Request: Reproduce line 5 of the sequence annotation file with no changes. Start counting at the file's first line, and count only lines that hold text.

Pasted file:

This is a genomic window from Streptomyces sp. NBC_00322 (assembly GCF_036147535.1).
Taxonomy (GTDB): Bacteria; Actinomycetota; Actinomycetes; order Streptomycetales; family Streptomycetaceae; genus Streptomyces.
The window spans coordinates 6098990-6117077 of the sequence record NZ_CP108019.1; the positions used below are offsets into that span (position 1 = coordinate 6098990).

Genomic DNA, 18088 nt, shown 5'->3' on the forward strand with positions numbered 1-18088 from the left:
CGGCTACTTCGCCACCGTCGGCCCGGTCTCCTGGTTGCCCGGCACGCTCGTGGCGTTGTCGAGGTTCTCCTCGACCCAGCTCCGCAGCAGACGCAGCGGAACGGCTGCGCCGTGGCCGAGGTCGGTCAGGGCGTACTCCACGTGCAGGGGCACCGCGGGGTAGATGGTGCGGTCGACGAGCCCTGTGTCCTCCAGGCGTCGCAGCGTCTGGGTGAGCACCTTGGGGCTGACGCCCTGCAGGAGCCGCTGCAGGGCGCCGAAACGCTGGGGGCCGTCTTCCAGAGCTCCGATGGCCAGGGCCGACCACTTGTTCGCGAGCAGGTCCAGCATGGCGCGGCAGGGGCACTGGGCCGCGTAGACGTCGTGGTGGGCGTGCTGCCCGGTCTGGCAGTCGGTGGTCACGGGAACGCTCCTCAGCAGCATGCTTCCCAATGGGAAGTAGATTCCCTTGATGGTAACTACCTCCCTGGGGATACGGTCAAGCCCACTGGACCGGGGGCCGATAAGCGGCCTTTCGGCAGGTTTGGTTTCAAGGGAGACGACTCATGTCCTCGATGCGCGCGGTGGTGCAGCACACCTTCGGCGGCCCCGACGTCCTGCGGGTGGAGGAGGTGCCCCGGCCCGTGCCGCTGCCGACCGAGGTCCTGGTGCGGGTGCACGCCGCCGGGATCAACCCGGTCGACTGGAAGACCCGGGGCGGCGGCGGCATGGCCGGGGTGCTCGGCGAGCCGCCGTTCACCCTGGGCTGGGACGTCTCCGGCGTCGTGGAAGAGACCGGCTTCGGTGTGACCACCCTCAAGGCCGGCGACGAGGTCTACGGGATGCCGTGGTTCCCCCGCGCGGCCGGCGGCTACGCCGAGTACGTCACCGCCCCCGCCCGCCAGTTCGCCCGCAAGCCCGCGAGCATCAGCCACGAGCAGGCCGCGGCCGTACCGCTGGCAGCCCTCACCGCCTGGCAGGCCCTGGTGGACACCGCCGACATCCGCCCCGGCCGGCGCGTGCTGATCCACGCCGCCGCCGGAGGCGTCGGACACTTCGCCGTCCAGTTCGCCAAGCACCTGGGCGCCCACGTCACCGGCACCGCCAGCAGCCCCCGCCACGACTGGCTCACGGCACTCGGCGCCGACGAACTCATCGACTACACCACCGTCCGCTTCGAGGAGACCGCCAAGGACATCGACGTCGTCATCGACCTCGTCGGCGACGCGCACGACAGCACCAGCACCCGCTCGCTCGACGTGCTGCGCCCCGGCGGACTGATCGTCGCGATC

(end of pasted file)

CGGCTACTTCGCCACCGTCGGCCCGGTCTCCTGGTTGCCCGGCACGCTCGTGGCGTTGTCGAGGTTCTCCTCGACCCAGCTCCGCAGCAGACGCAGCGGAACGGCTGCGCCGTGGCCGAGGTCGGTCAGGGCGTACTCCACGTGCAGGGGCACCGCGGGGTAGATGGTGCGGTCGACGAGCCCTGTGTCCTCCAGGCGTCGCAGCGTCTGGGTGAGCACCTTGGGGCTGACGCCCTGCAGGAGCCGCTGCAGGGCGCCGAAACGCTGGGGGCCGTCTTCCAGAGCTCCGATGGCCAGGGCCGACCACTTGTTCGCGAGCAGGTCCAGCATGGCGCGGCAGGGGCACTGGGCCGCGTAGACGTCGTGGTGGGCGTGCTGCCCGGTCTGGCAGTCGGTGGTCACGGGAACGCTCCTCAGCAGCATGCTTCCCAATGGGAAGTAGATTCCCTTGATGGTAACTACCTCCCTGGGGATACGGTCAAGCCCACTGGACCGGGGGCCGATAAGCGGCCTTTCGGCAGGTTTGGTTTCAAGGGAGACGACTCATGTCCTCGATGCGCGCGGTGGTGCAGCACACCTTCGGCGGCCCCGACGTCCTGCGGGTGGAGGAGGTGCCCCGGCCCGTGCCGCTGCCGACCGAGGTCCTGGTGCGGGTGCACGCCGCCGGGATCAACCCGGTCGACTGGAAGACCCGGGGCGGCGGCGGCATGGCCGGGGTGCTCGGCGAGCCGCCGTTCACCCTGGGCTGGGACGTCTCCGGCGTCGTGGAAGAGACCGGCTTCGGTGTGACCACCCTCAAGGCCGGCGACGAGGTCTACGGGATGCCGTGGTTCCCCCGCGCGGCCGGCGGCTACGCCGAGTACGTCACCGCCCCCGCCCGCCAGTTCGCCCGCAAGCCCGCGAGCATCAGCCACGAGCAGGCCGCGGCCGTACCGCTGGCAGCCCTCACCGCCTGGCAGGCCCTGGTGGACACCGCCGACATCCGCCCCGGCCGGCGCGTGCTGATCCACGCCGCCGCCGGAGGCGTCGGACACTTCGCCGTCCAGTTCGCCAAGCACCTGGGCGCCCACGTCACCGGCACCGCCAGCAGCCCCCGCCACGACTGGCTCACGGCACTCGGCGCCGACGAACTCATCGACTACACCACCGTCCGCTTCGAGGAGACCGCCAAGGACATCGACGTCGTCATCGACCTCGTCGGCGACGCGCACGACAGCACCAGCACCCGCTCGCTCGACGTGCTGCGCCCCGGCGGACTGATCGTCGCGATC